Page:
strangeThe two items that are keeping fans salivating had to do with Captain America: Civil War and Doctor Strange. With the latter, Marvel Studios guru Kevin Feige introduced concept art (Doctor Strange begins filming later this fall) that featured a classic look for the sorcerer that includes his red cape and Eye of Agamotto. A trailer for Captain America: Civil War was unveiled, which, of course, no one that didn’t attend D23 Expo could see. There are tons of fake “leaked” trailers out now on YouTube and the smattering of legit ones are taken down too fast to bother linking to, but rest assured as soon as its released to the masses, you can see it here. Based on the descriptions, it sounds like an awesome film and it could be part of the reason why DC/Warner Bros. moved their own superhero civil war flick to another date.

Theme Park News

The other major announcement regarding the Disney theme parks was that Disney’s Hollywood Studios will build a Toy Story Land for the young and young at heart. At 11 acres, this land will have two new rides (a spinner ride and a family coaster), expand Toy Story Mania, which is probably the best news because the wait times for that attraction is beyond ridiculous (and frankly not worth the wait). No time frame was given as to when this will happen. But based on the other big construction needed for Star Wars Land, Disney might as well shut down Disney’s Hollywood Studios until all of this is finished. They may finish ahead of schedule that way, make fans even happier, who will more likely spend money sooner.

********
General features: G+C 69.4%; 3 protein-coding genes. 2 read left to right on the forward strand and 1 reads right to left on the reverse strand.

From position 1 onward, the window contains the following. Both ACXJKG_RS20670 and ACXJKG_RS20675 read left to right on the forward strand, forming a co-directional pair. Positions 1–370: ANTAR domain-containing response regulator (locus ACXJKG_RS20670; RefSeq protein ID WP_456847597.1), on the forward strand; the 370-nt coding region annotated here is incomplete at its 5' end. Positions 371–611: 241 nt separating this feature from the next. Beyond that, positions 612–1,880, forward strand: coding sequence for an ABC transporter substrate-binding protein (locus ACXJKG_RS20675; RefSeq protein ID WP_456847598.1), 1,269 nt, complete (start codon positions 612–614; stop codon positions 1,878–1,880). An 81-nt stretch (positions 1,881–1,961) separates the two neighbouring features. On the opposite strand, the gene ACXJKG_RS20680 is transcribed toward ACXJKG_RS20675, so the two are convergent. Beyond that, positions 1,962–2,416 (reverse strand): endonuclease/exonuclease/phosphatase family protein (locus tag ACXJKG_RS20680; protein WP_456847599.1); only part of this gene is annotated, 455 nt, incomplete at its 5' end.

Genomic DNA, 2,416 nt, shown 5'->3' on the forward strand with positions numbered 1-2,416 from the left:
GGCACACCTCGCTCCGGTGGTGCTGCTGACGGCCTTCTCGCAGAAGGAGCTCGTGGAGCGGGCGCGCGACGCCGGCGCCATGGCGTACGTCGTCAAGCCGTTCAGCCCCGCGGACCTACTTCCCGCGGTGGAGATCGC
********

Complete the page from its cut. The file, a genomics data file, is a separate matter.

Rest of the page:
toy story land

Speaking of slow construction, the Avatar Land in Disney’s Animal Kingdom is still chugging along. At least with this expansion we have an actual opening date (2017). For anyone that doesn’t know, there will be two attractions based on Avatar, one is similar to the popular Soarin’ ride and will allow visitors to fly over the skies of Pandora, and the other attraction will be a boat ride.

iron man ride

Here’s some news that will rankle North American Marvel fans, Hong Kong Disneyland will have an Iron Man ride. Similar to Star Tours, the Iron Man Experience will feature the Golden Avenger facing off against the forces of Hydra in Hong Kong. Sounds great for anyone who has an updated passport and the money and time to burn. Look, we understand that there can’t be any Marvel rides in Walt Disney World, but couldn’t they have this slotted for Disneyland? That agreement between Disney and Universal only applies to rides east of the Mississippi.

Upcoming Films

Disney had presentations for its upcoming film slate and the announcements were fast and heavy. New animated films include Gigantic, Moana, Zootopia, live-action versions of Beauty and the Beast, Ghost in the Shell, and The Jungle Book, a remake of Pete’s Dragon, Pirates of the Caribbean: Dead Men Tell No Tales, and Alice Through The Looking Glass. Part of the presentation focused on Pixar, which showcased The Good Dinosaur and announcements for Cars 3, The Incredibles 2, Finding Dory, Coco (based on the Dia de los Muertos festival), and Toy Story 4. This fourth film in the franchise will be more of a love story and will be about Woody looking for his lost love Bo Peep. The Pixar stuff is exciting except for the third go around with Cars. But marketing types at Disney would disagree with that!

release schedule